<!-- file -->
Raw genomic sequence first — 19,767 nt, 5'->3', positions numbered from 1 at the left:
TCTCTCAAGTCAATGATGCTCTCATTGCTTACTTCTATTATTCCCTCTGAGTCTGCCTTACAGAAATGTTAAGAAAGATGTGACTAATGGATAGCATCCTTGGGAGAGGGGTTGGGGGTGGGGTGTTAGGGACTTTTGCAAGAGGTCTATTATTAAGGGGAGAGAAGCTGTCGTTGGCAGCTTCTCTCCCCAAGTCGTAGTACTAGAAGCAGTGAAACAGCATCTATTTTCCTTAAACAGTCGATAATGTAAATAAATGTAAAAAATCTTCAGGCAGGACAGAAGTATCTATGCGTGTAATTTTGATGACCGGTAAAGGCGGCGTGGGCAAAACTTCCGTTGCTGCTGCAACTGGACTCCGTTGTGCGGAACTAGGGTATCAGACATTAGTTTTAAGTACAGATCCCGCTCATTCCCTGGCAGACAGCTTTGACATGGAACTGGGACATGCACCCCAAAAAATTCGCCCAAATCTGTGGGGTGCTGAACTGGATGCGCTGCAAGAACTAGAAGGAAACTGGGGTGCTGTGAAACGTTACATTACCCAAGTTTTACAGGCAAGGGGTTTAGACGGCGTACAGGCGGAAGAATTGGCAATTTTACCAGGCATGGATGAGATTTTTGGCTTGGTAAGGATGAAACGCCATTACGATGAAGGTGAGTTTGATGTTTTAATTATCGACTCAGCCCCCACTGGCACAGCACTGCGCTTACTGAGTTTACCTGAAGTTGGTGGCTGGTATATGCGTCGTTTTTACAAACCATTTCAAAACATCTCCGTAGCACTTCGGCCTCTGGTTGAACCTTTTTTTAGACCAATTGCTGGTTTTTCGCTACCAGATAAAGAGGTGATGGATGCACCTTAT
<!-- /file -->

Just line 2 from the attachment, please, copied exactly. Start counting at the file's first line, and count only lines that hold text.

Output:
TCTCTCAAGTCAATGATGCTCTCATTGCTTACTTCTATTATTCCCTCTGAGTCTGCCTTACAGAAATGTTAAGAAAGATGTGACTAATGGATAGCATCCTTGGGAGAGGGGTTGGGGGTGGGGTGTTAGGGACTTTTGCAAGAGGTCTATTATTAAGGGGAGAGAAGCTGTCGTTGGCAGCTTCTCTCCCCAAGTCGTAGTACTAGAAGCAGTGAAACAGCATCTATTTTCCTTAAACAGTCGATAATGTAAATAAATGTAAAAAATCTTCAGGCAGGACAGAAGTATCTATGCGTGTAATTTTGATGACCGGTAAAGGCGGCGTGGGCAAAACTTCCGTTGCTGCTGCAACTGGACTCCGTTGTGCGGAACTAGGGTATCAGACATTAGTTTTAAGTACAGATCCCGCTCATTCCCTGGCAGACAGCTTTGACATGGAACTGGGACATGCACCCCAAAAAATTCGCCCAAATCTGTGGGGTGCTGAACTGGATGCGCTGCAAGAACTAGAAGGAAACTGGGGTGCTGTGAAACGTTACATTACCCAAGTTTTACAGGCAAGGGGTTTAGACGGCGTACAGGCGGAAGAATTGGCAATTTTACCAGGCATGGATGAGATTTTTGGCTTGGTAAGGATGAAACGCCATTACGATGAAGGTGAGTTTGATGTTTTAATTATCGACTCAGCCCCCACTGGCACAGCACTGCGCTTACTGAGTTTACCTGAAGTTGGTGGCTGGTATATGCGTCGTTTTTACAAACCATTTCAAAACATCTCCGTAGCACTTCGGCCTCTGGTTGAACCTTTTTTTAGACCAATTGCTGGTTTTTCGCTACCAGATAAAGAGGTGATGGATGCACCTTAT